Emoji icons are handy little images to represent a particular feeling or concept in visual form that can often be seen in text messages, tweets and Facebook messages.
As they are particularly popular with students, it is a good idea to consider how to channel this enthusiasm to concrete learning outcomes.
In my history classroom, I am thinking that emojis could be used in the following way:
Idea 1: Produce an emoji vocabulary chart for describing the tone of sources
To help students develop a richer vocabulary for source analysis, provide students with a range of emojis of different facial expressions (these are sometimes referred to as emoticons). Students have to arrange these from the most positive emotion to the least positive, and then provide a one-word summary of each one. In this way, when analysing the tone of a particular source, students will have developed a bank of useful words to help them describe the tone and attitude of a particular writer.
Idea 2: Use the emoji vocabulary chart to analyse cartoons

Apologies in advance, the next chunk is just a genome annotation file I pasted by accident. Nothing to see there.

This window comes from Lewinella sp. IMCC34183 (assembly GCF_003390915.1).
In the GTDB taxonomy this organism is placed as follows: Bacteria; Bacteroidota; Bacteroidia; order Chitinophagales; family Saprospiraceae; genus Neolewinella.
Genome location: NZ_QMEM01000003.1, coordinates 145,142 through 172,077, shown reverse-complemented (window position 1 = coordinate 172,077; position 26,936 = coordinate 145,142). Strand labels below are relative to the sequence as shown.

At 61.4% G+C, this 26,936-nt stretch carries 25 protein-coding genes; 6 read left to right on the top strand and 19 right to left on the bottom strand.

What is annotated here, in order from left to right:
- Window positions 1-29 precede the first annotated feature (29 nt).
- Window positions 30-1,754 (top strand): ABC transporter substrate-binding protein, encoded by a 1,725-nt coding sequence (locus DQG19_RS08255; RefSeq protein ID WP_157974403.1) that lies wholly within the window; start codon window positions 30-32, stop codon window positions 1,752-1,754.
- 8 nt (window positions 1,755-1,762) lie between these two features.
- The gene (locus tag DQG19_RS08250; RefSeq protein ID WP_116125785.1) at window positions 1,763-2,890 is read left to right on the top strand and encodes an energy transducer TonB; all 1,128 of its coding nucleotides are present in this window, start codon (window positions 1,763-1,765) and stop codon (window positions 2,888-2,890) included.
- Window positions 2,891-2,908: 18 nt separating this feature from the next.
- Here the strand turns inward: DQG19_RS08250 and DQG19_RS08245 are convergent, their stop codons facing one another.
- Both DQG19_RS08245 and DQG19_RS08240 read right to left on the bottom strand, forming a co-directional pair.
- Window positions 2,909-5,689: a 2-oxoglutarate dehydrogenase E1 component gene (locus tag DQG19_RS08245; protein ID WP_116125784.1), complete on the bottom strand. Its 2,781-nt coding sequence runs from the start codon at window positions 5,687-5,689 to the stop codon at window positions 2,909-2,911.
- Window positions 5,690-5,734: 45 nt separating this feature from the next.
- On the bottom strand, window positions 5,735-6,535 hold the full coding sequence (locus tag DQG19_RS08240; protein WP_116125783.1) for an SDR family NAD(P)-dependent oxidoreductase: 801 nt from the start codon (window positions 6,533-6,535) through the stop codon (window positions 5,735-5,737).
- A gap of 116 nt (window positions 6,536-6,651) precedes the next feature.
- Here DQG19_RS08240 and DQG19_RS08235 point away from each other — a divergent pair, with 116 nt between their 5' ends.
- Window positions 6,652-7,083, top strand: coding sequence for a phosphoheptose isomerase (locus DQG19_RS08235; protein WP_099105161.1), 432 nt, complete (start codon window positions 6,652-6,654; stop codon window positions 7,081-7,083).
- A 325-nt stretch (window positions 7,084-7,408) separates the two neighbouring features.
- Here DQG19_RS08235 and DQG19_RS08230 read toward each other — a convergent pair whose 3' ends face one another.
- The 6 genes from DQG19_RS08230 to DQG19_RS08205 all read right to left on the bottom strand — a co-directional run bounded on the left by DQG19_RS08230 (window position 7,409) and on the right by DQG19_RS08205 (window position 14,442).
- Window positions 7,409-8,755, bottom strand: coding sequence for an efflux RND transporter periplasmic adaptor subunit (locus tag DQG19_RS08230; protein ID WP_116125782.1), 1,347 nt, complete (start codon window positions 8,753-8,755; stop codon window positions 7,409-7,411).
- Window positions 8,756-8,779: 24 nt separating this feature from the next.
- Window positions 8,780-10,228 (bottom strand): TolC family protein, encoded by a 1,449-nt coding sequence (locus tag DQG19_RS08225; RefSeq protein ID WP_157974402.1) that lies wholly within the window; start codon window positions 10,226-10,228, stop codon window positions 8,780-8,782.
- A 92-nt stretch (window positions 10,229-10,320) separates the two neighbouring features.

To help students analyse cartoon sources, replace (or annotate) the faces of key characters or visual metaphors in cartoons with emojis. Students then have to provide a key which explains these choices.
Idea 3: Use the emoji vocabulary chart to analyse written sources
When presented with written sources, students could be asked to sum up the tone of the writer and/or their attitude towards the event or individual decribed using one or more emojis from the list, then explain their choice clearly and in full sentences.
Idea 4: Sum up the lesson content in five emojis
As a plenary or homework activity, students could be challenged to summarise the lesson material in five emojis – some of which might be emoticons to indicate such things as degrees of success and failure, some of which might be more generic object-based icons to refer to particular themes, policies and events. This selection should either be explained in a short but focused paragraph, or should be a sentence in itself converted into emoji form.
I got thinking about how emojis could be used in the history classroom after chatting to @MattPodbury about the idea in a staff meeting devoted to sharing ideas and strategies that came out of the Practical Pedagogies conference. He in turn had been inspired by some ideas shared by a session run by @HistGeoBritSec